What are the exact legislative objectives I am trying to achieve? Something as vague as “improve Metro transportation between Maryland and DC” will cause individuals and organizations to waste time once the Session gets busy trying to define and explain what is to happen.  Make sure that your legislative language is good to go and ready to be shopped at a meeting.  If not, sit down within your organization and start hammering out the specifics as soon as possible.  Second Session Congress is more about doing than debating. By the end of the year, legislation should always have been introduced or discussed among Congressional offices so that, worst comes to worst, next Congress already has a kick-off point.

What is the required legislative mechanism to achieve the above? Does it require a separate bill?  Can it ride a larger piece of legislation or be added as an amendment?  If so then must it be on the same topic?  Approps bill?  Executive Order?  Write down everything that can possibly house your language and keep track of the movement status for each.  Luck is preparation plus opportunity and this is one way to create your own luck.

Is it the issue’s “turn” in the cycle? Some issues are brought up simply because they are required to be addressed every few years.  Education is a perfect example of this.  Just this week new language has been introduced on the House side to reauthorize ESEA (NCLB for some) because it is expiring.  If it isn’t handled this Congress, it will have to be done at the beginning of the next.  Thus is it going to education’s “turn” for discussion and major Congressional focus.  It is easier to get on the schedule if it is an issue’s turn than if it isn’t.

How time intensive is the topic going to be? Is every Congressional office going to require some kind of outreach?  Does it need to get 2/3 co-sponsors in both the House and Senate?  If you only look at the legislative calendar, is there Pokies enough time to meet with all the required staff?  In an election year, always pretend that no one is going to be around except for days on the legislative calendar.  While this obviously isn’t the case, the staff you’ll be required to meet with and who make decisions are going to be out this year more than usual.  If time is short, try to think of larger meetings.  Staff briefings aren’t always well attended or offer the individual impact of a one-on-on, but they do allow for talk with multiple offices at the same time.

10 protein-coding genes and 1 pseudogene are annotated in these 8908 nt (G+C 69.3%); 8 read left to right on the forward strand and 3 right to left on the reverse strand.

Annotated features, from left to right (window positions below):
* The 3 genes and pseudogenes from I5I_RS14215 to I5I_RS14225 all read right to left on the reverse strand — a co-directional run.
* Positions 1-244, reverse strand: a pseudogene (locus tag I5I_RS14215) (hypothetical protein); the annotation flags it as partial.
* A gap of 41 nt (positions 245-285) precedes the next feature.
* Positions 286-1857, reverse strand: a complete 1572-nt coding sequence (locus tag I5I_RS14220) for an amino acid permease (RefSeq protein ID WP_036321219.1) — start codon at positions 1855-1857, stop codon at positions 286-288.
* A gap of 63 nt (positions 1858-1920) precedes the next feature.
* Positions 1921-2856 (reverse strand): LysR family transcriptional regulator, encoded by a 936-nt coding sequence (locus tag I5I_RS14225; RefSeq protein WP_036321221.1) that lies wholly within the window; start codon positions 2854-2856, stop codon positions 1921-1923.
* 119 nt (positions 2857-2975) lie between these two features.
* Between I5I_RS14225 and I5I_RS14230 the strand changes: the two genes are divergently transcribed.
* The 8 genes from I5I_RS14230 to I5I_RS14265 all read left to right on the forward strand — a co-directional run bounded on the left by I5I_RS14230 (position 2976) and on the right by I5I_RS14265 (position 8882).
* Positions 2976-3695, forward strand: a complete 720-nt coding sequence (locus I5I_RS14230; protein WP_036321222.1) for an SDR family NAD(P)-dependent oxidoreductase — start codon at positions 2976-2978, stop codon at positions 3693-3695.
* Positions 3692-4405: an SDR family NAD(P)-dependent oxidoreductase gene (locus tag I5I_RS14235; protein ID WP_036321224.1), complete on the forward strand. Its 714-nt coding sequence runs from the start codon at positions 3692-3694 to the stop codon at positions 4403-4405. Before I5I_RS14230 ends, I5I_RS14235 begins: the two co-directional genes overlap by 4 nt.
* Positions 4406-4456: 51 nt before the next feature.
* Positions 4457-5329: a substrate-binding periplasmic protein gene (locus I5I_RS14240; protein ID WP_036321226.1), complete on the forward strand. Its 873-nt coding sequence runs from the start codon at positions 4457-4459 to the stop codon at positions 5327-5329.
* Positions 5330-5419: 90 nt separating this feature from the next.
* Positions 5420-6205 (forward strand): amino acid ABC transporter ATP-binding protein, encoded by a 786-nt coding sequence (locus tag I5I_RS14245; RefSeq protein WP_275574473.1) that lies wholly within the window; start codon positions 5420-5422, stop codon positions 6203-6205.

Risk vs. Reward Because there is less time available to exert influence there is less time to manipulate each part of the process.  Take this into account when determining each risk vs. reward.  Asking for less money might secure a few more votes quickly, but you will still end up with less money.  Changing 10 regulations can be easier to accomplish than changing 15, but the 15th might be a deal breaker for someone in the coalition.  Weigh the potential gains of asking for less to get more done vs. not doing enough to make the difference that is being aimed for.

Political Capital While planning, try to get a sense of the amount of political capital that will be expended during the year.  If it is decided that this is going to be the make or break year, then prepare to call in IOUs as needed.  If not, then make sure not to start burning through favors in what turns out to be a half-hearted pursuit.
Plan for a major sit-down during the first week of August for a frank evaluation of where the topic is at and what needs to be done.  That way during the rest of the Recess, adjustments can be made and you can be ready for a huge push out of the gate.  Then, act like Congress is going to end in mid- September.  After that point everyone will be home campaigning and it will be nearly impossible to get everything (or, for that matter, anything) done in a timely fashion.

Following the election, there might be a lame duck session, but never bank on it.  Depending on the outcome, one party will usually hold-up a lot of work because they will be in a better position to negotiate next year when their new members get into office.  Either way, consider lame duck sessions like Overtime in the NFL: yes the game is still going on, but it could be over before your team even gets a chance with the ball.  Regardless of what happened, remember the following: there is always another Congress coming up, so final victories are few and far between.  Luckily, so are the defeats.